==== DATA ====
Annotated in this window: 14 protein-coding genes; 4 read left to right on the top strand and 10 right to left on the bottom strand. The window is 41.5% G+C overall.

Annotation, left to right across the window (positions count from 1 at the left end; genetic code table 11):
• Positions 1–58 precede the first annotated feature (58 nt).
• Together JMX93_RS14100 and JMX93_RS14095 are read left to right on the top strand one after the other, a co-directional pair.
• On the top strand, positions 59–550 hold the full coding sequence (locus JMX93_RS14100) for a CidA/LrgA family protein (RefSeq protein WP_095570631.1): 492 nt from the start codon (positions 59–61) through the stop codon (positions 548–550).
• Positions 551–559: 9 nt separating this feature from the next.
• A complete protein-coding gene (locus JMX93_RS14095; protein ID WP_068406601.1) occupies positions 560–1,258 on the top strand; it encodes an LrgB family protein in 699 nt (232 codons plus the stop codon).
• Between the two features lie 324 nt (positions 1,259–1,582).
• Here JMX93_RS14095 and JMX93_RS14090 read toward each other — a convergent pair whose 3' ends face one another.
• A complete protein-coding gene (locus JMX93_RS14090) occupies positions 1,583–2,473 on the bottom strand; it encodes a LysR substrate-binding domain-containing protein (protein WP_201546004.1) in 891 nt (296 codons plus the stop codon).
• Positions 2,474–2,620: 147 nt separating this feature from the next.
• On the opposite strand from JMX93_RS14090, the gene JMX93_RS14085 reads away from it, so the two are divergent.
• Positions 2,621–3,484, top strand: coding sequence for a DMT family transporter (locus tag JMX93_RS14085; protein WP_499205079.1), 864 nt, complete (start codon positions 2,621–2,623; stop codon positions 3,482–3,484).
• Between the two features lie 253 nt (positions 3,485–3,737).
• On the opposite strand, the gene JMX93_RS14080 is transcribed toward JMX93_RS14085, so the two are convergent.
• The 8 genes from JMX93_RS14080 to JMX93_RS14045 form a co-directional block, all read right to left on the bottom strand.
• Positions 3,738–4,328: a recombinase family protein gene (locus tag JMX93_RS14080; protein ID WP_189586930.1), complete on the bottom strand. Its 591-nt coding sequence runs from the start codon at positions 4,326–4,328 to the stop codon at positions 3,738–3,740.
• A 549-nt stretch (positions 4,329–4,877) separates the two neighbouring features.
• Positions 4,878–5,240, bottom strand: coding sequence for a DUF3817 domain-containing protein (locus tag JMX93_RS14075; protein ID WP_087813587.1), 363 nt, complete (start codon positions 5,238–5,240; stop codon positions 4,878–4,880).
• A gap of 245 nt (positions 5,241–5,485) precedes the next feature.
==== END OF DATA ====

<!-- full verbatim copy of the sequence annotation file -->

Annotated in this window: 14 protein-coding genes; 4 read left to right on the top strand and 10 right to left on the bottom strand. The window is 41.5% G+C overall.

Annotation, left to right across the window (positions count from 1 at the left end; genetic code table 11):
• Positions 1–58 precede the first annotated feature (58 nt).
• Together JMX93_RS14100 and JMX93_RS14095 are read left to right on the top strand one after the other, a co-directional pair.
• On the top strand, positions 59–550 hold the full coding sequence (locus JMX93_RS14100) for a CidA/LrgA family protein (RefSeq protein WP_095570631.1): 492 nt from the start codon (positions 59–61) through the stop codon (positions 548–550).
• Positions 551–559: 9 nt separating this feature from the next.
• A complete protein-coding gene (locus JMX93_RS14095; protein ID WP_068406601.1) occupies positions 560–1,258 on the top strand; it encodes an LrgB family protein in 699 nt (232 codons plus the stop codon).
• Between the two features lie 324 nt (positions 1,259–1,582).
• Here JMX93_RS14095 and JMX93_RS14090 read toward each other — a convergent pair whose 3' ends face one another.
• A complete protein-coding gene (locus JMX93_RS14090) occupies positions 1,583–2,473 on the bottom strand; it encodes a LysR substrate-binding domain-containing protein (protein WP_201546004.1) in 891 nt (296 codons plus the stop codon).
• Positions 2,474–2,620: 147 nt separating this feature from the next.
• On the opposite strand from JMX93_RS14090, the gene JMX93_RS14085 reads away from it, so the two are divergent.
• Positions 2,621–3,484, top strand: coding sequence for a DMT family transporter (locus tag JMX93_RS14085; protein WP_499205079.1), 864 nt, complete (start codon positions 2,621–2,623; stop codon positions 3,482–3,484).
• Between the two features lie 253 nt (positions 3,485–3,737).
• On the opposite strand, the gene JMX93_RS14080 is transcribed toward JMX93_RS14085, so the two are convergent.
• The 8 genes from JMX93_RS14080 to JMX93_RS14045 form a co-directional block, all read right to left on the bottom strand.
• Positions 3,738–4,328: a recombinase family protein gene (locus tag JMX93_RS14080; protein ID WP_189586930.1), complete on the bottom strand. Its 591-nt coding sequence runs from the start codon at positions 4,326–4,328 to the stop codon at positions 3,738–3,740.
• A 549-nt stretch (positions 4,329–4,877) separates the two neighbouring features.
• Positions 4,878–5,240, bottom strand: coding sequence for a DUF3817 domain-containing protein (locus tag JMX93_RS14075; protein ID WP_087813587.1), 363 nt, complete (start codon positions 5,238–5,240; stop codon positions 4,878–4,880).
• A gap of 245 nt (positions 5,241–5,485) precedes the next feature.